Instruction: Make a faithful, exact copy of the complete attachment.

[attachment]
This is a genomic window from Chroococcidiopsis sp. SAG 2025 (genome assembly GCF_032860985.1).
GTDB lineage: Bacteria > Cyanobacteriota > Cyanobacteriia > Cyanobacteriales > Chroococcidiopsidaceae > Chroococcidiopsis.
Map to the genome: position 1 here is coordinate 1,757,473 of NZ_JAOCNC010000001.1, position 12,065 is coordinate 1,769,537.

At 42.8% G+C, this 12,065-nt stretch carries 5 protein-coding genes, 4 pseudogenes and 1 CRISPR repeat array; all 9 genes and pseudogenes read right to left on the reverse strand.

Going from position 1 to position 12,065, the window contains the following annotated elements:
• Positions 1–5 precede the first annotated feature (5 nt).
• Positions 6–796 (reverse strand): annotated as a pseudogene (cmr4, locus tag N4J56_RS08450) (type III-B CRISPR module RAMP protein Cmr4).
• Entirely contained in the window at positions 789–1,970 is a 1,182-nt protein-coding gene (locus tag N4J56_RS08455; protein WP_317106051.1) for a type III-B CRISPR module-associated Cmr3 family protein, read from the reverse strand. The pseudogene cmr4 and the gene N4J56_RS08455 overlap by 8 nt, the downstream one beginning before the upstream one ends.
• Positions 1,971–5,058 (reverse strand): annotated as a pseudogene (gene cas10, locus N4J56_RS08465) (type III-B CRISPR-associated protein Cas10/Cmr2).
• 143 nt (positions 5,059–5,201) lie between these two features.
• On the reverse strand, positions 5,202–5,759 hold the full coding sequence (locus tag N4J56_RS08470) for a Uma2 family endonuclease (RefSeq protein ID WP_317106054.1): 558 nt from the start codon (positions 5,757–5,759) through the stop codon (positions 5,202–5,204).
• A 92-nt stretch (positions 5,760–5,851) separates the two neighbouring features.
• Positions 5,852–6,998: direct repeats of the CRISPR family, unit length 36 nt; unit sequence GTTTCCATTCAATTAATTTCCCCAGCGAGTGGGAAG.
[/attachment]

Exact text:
This is a genomic window from Chroococcidiopsis sp. SAG 2025 (genome assembly GCF_032860985.1).
GTDB lineage: Bacteria > Cyanobacteriota > Cyanobacteriia > Cyanobacteriales > Chroococcidiopsidaceae > Chroococcidiopsis.
Map to the genome: position 1 here is coordinate 1,757,473 of NZ_JAOCNC010000001.1, position 12,065 is coordinate 1,769,537.

At 42.8% G+C, this 12,065-nt stretch carries 5 protein-coding genes, 4 pseudogenes and 1 CRISPR repeat array; all 9 genes and pseudogenes read right to left on the reverse strand.

Going from position 1 to position 12,065, the window contains the following annotated elements:
• Positions 1–5 precede the first annotated feature (5 nt).
• Positions 6–796 (reverse strand): annotated as a pseudogene (cmr4, locus tag N4J56_RS08450) (type III-B CRISPR module RAMP protein Cmr4).
• Entirely contained in the window at positions 789–1,970 is a 1,182-nt protein-coding gene (locus tag N4J56_RS08455; protein WP_317106051.1) for a type III-B CRISPR module-associated Cmr3 family protein, read from the reverse strand. The pseudogene cmr4 and the gene N4J56_RS08455 overlap by 8 nt, the downstream one beginning before the upstream one ends.
• Positions 1,971–5,058 (reverse strand): annotated as a pseudogene (gene cas10, locus N4J56_RS08465) (type III-B CRISPR-associated protein Cas10/Cmr2).
• 143 nt (positions 5,059–5,201) lie between these two features.
• On the reverse strand, positions 5,202–5,759 hold the full coding sequence (locus tag N4J56_RS08470) for a Uma2 family endonuclease (RefSeq protein ID WP_317106054.1): 558 nt from the start codon (positions 5,757–5,759) through the stop codon (positions 5,202–5,204).
• A 92-nt stretch (positions 5,760–5,851) separates the two neighbouring features.
• Positions 5,852–6,998: direct repeats of the CRISPR family, unit length 36 nt; unit sequence GTTTCCATTCAATTAATTTCCCCAGCGAGTGGGAAG.